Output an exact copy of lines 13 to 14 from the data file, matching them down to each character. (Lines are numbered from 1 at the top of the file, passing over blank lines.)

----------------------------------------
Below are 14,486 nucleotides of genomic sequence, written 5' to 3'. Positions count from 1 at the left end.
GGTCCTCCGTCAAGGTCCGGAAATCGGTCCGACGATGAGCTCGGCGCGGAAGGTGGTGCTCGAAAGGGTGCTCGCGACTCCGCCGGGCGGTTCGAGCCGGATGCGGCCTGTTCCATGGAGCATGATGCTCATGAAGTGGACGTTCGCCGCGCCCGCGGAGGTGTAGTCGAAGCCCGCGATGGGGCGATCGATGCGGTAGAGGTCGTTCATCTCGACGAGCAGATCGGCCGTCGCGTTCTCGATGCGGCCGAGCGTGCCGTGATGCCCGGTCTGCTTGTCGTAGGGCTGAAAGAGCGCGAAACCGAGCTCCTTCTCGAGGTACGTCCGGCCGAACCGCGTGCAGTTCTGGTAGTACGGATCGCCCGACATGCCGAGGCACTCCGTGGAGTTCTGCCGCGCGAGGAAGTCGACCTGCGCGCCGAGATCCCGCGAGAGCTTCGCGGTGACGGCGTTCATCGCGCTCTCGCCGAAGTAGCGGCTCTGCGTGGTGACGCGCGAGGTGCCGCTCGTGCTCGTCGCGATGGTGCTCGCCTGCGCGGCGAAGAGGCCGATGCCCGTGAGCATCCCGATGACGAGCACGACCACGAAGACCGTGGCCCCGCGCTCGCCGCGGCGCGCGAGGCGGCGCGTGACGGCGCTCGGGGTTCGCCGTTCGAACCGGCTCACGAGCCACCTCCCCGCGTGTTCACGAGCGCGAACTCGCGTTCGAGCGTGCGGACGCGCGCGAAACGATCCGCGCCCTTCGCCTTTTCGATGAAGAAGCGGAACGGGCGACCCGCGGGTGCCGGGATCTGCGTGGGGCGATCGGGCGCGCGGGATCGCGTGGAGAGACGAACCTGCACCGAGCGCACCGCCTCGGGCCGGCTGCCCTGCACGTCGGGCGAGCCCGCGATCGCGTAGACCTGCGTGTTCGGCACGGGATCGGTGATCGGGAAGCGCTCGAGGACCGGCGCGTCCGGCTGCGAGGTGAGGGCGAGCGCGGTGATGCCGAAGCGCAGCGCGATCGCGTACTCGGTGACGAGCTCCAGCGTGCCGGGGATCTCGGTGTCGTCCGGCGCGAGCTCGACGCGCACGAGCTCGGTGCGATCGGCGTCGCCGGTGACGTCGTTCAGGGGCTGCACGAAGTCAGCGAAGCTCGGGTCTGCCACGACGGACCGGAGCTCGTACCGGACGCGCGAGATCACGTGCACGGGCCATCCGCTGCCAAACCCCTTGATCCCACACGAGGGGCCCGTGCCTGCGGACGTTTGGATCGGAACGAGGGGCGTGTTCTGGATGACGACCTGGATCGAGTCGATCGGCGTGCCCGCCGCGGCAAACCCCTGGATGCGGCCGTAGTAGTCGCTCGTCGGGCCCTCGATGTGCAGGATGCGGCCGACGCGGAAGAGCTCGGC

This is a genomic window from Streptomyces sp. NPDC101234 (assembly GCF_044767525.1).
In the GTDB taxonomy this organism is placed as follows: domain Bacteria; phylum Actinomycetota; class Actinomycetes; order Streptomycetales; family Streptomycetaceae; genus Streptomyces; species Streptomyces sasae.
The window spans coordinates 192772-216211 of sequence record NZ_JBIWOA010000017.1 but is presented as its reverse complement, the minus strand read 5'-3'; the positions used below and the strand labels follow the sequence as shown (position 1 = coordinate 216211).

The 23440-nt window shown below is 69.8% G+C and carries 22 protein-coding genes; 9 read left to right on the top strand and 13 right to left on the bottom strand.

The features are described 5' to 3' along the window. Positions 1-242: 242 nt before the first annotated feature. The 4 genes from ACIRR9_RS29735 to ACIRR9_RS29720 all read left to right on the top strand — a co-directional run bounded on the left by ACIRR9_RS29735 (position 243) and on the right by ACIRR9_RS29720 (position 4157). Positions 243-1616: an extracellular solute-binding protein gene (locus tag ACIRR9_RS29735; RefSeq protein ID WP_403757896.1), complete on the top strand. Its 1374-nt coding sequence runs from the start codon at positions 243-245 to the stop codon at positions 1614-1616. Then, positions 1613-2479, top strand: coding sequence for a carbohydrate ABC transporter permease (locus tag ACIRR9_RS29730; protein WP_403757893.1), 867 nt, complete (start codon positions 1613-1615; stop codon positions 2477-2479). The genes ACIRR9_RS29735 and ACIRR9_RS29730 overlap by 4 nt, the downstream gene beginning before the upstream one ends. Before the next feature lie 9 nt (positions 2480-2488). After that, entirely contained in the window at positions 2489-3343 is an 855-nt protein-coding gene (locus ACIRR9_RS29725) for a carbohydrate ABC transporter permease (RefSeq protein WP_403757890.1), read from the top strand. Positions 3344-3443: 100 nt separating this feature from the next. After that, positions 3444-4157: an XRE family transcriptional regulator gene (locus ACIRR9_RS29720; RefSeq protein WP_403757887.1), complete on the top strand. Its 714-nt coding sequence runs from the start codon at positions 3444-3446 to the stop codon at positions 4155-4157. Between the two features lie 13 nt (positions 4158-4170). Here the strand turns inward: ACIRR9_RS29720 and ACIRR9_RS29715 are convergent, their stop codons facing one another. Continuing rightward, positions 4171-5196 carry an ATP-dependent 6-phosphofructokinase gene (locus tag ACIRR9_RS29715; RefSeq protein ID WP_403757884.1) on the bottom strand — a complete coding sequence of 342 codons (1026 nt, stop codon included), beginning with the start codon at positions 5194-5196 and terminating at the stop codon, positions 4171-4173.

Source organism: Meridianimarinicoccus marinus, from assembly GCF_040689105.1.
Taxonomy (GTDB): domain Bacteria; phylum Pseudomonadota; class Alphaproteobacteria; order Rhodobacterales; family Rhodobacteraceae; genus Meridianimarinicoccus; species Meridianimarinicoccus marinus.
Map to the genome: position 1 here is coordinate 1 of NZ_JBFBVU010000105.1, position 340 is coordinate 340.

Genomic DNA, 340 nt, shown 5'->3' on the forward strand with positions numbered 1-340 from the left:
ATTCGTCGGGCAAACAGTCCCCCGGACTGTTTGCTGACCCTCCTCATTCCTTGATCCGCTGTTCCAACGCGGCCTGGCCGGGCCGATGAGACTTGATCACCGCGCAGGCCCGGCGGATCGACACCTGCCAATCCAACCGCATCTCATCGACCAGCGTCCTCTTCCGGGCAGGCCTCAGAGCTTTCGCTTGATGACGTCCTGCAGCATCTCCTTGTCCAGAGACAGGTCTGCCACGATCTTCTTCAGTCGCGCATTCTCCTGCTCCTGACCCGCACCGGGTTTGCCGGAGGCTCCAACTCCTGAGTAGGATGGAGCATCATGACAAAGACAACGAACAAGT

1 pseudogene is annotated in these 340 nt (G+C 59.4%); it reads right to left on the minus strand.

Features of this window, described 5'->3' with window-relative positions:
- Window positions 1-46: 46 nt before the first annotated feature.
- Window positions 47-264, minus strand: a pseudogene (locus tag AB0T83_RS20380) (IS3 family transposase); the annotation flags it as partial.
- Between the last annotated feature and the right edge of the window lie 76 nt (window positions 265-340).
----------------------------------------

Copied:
1 pseudogene is annotated in these 340 nt (G+C 59.4%); it reads right to left on the minus strand.

Features of this window, described 5'->3' with window-relative positions: